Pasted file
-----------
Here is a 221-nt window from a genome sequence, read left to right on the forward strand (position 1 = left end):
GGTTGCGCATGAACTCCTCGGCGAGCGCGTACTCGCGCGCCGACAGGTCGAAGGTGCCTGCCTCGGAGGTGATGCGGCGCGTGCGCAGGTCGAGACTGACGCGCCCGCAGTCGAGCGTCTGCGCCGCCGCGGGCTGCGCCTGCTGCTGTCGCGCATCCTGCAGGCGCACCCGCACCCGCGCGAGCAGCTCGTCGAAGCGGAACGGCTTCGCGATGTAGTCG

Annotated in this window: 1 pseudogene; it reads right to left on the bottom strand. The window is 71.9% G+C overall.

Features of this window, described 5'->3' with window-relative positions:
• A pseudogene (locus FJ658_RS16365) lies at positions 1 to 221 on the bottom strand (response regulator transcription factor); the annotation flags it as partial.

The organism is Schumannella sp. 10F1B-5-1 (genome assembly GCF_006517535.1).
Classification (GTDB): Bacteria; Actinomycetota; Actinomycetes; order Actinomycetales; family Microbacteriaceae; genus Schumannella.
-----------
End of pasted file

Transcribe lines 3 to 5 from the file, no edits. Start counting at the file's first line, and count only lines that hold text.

Annotated in this window: 1 pseudogene; it reads right to left on the bottom strand. The window is 71.9% G+C overall.

Features of this window, described 5'->3' with window-relative positions:
• A pseudogene (locus FJ658_RS16365) lies at positions 1 to 221 on the bottom strand (response regulator transcription factor); the annotation flags it as partial.